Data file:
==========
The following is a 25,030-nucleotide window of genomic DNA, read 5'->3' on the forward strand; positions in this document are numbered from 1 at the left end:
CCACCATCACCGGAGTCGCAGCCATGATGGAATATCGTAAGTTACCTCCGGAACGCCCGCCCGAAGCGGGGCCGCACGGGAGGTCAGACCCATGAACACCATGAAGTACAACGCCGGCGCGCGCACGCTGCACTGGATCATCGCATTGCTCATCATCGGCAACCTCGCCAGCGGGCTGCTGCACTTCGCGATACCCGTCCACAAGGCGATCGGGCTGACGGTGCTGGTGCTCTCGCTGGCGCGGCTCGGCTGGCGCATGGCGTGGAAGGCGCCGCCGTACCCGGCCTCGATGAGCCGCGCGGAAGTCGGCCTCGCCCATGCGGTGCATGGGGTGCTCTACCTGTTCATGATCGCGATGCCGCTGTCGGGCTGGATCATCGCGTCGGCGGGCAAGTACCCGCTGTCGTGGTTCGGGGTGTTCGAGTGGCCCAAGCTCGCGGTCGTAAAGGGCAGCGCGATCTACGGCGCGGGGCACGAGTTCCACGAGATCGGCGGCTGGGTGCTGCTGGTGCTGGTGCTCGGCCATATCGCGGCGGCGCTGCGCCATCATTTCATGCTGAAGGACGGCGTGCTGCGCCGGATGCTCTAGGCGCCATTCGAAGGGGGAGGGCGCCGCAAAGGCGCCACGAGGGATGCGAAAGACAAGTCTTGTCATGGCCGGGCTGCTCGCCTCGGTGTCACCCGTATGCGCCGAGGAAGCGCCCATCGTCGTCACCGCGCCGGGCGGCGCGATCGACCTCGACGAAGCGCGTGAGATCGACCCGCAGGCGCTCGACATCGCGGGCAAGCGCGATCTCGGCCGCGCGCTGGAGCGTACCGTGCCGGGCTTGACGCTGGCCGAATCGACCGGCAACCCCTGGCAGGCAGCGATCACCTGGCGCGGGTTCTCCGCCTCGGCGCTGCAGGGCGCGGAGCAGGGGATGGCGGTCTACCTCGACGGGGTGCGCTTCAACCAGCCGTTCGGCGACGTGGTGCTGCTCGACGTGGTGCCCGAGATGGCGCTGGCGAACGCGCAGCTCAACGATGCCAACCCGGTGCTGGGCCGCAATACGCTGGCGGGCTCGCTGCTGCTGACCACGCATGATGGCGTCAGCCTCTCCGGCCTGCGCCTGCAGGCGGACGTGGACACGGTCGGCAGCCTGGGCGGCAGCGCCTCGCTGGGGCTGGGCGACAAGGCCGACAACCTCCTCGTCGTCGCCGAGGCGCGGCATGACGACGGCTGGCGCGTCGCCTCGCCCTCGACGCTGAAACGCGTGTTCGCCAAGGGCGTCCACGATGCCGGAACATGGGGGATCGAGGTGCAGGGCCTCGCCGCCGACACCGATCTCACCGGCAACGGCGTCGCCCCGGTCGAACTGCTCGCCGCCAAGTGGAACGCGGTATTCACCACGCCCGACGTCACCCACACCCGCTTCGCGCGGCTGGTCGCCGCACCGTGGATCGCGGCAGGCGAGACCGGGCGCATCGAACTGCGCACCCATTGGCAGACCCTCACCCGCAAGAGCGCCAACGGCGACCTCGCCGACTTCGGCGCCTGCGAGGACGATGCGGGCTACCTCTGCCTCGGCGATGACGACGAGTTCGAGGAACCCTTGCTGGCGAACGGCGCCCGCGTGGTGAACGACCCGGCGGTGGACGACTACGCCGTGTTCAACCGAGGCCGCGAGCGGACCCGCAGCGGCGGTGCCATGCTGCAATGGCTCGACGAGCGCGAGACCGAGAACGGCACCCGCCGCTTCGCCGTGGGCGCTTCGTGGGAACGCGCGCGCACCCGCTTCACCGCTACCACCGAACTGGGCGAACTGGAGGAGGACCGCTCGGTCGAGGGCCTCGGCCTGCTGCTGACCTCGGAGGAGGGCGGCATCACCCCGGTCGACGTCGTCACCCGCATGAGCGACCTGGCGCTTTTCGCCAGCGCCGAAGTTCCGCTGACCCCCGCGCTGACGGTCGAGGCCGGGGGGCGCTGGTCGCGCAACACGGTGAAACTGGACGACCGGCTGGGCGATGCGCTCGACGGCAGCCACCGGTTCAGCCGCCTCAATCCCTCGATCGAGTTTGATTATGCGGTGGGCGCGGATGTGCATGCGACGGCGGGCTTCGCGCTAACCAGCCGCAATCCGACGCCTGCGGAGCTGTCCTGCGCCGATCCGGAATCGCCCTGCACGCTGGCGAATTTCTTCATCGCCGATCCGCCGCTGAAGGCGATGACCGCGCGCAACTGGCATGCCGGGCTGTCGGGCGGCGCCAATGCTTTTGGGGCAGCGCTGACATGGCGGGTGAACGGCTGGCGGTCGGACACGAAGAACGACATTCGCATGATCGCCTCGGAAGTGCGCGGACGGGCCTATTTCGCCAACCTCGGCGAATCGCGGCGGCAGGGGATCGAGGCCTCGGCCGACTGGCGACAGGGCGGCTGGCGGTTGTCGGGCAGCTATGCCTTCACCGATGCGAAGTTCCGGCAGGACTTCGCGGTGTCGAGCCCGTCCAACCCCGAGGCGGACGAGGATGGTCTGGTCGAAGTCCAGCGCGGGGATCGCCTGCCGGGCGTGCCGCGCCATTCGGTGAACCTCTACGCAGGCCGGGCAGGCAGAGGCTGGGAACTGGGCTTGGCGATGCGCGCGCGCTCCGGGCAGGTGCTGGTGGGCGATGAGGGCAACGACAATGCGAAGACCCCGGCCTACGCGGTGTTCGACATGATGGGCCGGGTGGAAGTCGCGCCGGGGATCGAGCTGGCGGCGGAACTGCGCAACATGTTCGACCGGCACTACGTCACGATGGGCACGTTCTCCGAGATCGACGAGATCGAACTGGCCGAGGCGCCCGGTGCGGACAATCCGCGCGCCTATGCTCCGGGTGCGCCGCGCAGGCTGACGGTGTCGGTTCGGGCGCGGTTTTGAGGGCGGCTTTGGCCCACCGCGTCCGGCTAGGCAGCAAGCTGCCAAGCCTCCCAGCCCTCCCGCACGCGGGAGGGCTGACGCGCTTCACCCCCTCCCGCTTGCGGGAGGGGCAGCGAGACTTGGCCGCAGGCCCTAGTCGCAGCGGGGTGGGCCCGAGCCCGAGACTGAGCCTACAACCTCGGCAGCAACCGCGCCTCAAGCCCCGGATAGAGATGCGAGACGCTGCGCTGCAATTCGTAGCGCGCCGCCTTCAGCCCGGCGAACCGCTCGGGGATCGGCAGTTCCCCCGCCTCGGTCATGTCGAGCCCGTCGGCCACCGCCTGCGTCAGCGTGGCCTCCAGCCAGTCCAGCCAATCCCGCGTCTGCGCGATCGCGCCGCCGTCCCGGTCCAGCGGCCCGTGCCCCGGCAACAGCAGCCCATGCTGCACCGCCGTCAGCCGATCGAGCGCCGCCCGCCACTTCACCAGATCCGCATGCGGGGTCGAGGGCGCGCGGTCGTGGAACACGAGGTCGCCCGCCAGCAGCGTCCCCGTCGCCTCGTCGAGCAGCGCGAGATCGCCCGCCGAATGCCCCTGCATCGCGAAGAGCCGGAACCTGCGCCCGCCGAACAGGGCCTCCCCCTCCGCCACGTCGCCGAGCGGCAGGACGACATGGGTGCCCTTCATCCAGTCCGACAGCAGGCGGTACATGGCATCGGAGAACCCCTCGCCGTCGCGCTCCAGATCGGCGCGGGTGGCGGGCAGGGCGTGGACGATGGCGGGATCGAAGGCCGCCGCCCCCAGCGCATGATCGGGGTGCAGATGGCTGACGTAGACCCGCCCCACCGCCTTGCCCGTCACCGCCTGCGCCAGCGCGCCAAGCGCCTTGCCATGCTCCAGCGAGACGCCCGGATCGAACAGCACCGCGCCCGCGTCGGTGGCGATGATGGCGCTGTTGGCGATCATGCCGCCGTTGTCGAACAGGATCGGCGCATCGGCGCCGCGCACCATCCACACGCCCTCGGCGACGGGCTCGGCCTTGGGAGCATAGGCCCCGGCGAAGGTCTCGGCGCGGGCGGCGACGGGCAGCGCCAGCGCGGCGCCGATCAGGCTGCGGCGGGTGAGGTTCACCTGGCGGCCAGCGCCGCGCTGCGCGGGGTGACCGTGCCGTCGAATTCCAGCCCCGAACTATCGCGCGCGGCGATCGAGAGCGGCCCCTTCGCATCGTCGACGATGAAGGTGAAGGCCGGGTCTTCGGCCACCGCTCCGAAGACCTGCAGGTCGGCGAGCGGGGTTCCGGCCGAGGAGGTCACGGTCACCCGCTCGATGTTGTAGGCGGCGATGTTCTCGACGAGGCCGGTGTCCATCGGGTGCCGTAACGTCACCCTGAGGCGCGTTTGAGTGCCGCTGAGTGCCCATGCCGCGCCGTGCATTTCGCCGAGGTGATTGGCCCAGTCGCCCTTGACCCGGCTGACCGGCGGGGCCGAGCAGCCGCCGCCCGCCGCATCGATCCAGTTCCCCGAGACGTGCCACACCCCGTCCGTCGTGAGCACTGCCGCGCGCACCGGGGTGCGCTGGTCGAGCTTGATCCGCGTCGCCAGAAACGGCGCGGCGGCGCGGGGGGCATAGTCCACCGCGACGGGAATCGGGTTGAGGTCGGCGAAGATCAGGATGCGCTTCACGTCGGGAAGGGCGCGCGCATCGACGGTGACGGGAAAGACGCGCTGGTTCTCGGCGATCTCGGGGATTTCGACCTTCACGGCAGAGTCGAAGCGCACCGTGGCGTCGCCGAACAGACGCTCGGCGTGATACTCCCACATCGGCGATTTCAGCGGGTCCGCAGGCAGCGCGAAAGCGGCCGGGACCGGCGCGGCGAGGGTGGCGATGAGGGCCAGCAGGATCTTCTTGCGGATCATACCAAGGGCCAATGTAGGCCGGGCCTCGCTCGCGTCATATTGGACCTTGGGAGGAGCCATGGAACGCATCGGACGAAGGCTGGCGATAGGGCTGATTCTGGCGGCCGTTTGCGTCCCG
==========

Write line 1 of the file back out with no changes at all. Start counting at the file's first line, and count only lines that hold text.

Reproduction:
The following is a 25,030-nucleotide window of genomic DNA, read 5'->3' on the forward strand; positions in this document are numbered from 1 at the left end: